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Postdoct Research in Neurodegeneration

PostPosted: Wed Dec 15, 2004 12:06 am
by Park
Does anybody know or have information about the future of this kind of research in academic or industry?
I do not hope it is hot as stem cell. But I do not hope there is no market at all, either.

Postdoct Research in Neurodegeneration

PostPosted: Wed Dec 15, 2004 8:56 am
by Don
Park,

This is a hot area at least in industry. Anyone working in ALS, Parkinsons, Alzheimers, etc. is working on neurodegeneration. If I were you and I wanted to go into industry, I would check out what you think are the best papers in that area that have an industry person in the author list and then figure out a way to meet that person (at a meeting, seminar, cold call, etc.). You need to begin networking with these people. I wont go into the details of networking as others on this forum are much better at the ideas than I am. Maybe Dave Jensen (the networking Guru here - and a real authority on networking among scientists if you ask me) could point you in the right direction.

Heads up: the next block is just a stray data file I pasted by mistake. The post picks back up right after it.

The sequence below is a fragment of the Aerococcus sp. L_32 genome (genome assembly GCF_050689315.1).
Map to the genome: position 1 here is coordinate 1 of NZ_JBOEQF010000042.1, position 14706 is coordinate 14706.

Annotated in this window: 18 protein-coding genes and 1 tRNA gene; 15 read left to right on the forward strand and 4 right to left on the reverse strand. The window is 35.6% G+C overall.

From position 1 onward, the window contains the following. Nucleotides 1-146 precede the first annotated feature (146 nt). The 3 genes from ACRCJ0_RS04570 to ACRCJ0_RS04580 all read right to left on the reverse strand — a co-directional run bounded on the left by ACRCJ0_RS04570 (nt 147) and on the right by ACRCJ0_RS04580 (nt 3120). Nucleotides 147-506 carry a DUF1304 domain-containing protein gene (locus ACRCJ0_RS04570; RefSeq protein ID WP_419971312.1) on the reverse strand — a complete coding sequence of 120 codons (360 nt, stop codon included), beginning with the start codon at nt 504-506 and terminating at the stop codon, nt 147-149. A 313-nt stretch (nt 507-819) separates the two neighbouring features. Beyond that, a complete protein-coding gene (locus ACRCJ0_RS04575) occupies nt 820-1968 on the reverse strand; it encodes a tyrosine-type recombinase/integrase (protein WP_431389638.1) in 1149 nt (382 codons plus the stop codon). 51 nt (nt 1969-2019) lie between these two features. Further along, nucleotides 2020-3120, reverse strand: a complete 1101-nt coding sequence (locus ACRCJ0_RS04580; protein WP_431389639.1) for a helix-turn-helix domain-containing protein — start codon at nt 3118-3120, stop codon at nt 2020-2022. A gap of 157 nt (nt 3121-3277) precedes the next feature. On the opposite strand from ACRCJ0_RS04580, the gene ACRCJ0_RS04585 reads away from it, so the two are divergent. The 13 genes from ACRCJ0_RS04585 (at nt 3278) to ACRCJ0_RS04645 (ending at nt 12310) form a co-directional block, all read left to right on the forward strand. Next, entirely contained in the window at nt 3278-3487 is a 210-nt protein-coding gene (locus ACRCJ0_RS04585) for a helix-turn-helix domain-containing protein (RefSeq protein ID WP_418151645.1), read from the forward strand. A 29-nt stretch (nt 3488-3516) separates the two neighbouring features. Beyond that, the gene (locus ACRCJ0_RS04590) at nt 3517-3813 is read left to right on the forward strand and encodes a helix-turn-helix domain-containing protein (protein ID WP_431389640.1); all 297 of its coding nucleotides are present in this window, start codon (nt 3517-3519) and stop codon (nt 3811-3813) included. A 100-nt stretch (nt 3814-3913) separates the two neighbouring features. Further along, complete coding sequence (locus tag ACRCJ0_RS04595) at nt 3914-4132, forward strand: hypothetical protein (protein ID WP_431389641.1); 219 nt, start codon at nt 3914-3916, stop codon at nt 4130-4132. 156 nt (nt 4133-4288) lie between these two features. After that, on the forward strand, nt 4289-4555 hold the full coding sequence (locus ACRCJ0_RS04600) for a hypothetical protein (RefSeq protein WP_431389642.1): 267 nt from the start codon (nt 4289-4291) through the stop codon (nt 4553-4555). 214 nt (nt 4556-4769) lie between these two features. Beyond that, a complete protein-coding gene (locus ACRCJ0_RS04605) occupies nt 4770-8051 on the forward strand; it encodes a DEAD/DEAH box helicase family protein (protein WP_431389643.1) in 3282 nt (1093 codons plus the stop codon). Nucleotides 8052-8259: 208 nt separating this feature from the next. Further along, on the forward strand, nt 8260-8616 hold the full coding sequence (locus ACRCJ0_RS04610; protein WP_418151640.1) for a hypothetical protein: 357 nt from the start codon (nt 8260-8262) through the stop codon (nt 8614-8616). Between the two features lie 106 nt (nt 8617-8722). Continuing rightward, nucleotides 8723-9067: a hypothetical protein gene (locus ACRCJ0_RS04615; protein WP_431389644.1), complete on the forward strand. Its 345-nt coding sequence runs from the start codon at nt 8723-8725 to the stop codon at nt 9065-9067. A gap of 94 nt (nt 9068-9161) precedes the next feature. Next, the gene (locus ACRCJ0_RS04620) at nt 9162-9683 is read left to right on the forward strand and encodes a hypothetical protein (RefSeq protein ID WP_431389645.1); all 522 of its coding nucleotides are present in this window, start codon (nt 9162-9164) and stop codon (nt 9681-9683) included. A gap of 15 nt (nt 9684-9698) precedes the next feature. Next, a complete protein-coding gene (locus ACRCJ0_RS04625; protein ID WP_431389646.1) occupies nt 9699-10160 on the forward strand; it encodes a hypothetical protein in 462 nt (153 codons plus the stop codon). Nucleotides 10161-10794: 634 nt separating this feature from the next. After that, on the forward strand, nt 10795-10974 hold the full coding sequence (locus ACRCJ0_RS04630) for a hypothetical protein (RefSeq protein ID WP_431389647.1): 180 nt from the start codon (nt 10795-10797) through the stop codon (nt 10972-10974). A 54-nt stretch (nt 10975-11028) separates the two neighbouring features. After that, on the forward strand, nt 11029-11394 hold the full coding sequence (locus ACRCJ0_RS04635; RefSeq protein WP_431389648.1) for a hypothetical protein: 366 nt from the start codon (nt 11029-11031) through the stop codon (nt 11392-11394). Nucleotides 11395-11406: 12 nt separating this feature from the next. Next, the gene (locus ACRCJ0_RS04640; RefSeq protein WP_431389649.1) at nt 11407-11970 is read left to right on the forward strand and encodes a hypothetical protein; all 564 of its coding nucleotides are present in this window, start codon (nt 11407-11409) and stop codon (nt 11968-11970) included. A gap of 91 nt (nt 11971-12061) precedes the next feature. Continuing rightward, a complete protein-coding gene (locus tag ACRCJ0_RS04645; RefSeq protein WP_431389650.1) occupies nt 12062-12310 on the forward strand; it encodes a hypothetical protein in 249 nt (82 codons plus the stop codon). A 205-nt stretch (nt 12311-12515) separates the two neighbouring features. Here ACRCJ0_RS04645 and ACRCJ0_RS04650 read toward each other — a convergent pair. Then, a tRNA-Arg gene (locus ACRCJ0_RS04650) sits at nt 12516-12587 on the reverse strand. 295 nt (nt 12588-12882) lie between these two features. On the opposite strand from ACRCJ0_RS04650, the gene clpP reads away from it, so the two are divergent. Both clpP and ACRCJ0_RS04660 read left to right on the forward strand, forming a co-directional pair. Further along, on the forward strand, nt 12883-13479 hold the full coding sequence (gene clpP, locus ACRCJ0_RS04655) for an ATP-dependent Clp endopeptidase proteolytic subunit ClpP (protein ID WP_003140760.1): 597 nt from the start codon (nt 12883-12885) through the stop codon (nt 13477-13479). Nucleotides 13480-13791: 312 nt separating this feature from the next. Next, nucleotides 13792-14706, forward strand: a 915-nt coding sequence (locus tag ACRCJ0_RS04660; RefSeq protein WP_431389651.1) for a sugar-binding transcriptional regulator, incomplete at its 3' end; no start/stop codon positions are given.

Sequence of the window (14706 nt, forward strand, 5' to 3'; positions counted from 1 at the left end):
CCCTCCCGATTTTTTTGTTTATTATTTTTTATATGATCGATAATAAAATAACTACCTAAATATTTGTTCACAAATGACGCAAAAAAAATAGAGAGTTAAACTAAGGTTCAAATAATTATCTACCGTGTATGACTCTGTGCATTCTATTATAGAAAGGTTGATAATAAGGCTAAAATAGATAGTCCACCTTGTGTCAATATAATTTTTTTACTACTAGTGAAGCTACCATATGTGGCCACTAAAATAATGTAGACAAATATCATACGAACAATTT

Cheers,

Don

Postdoct Research in Neurodegeneration

PostPosted: Wed Dec 15, 2004 9:48 pm
by Park
Thank you very much for your message. Why it is so important to find a position in industry through networking? Can't it be simple to just apply to the people who is looking for Postdoct in industry, just like in academic?

Postdoct Research in Neurodegeneration

PostPosted: Thu Dec 16, 2004 9:34 am
by Don
That is a good question. Rather than give you my take on it, you should take a look at the archives of this forum.

My guess is that threads about networking probably represent a disproportionate amount of the discussions here (and on other sites). For many scientists it is one of the most vexing parts of finding their first (and often subsequent) job(s). It is something that is not taught in school and something that seems daunting to many people. "How do I network", "what defines networking", "isnt that just brown-nosing", "wont that annoy people"; the reactions are predictable.

The short answer is that networking is not just a means to an end (getting your first job), it is a terribly important skill you will need throughout your career. While I am not an academic, I would venture that it is a very important skill in that arena as well - most of the very successfull academics I know have terrific networks.

Look through the archives for this site and you will see a lot of advice on networking.

Hopefully someone better at describing how one networks will chime in here. Dave?

D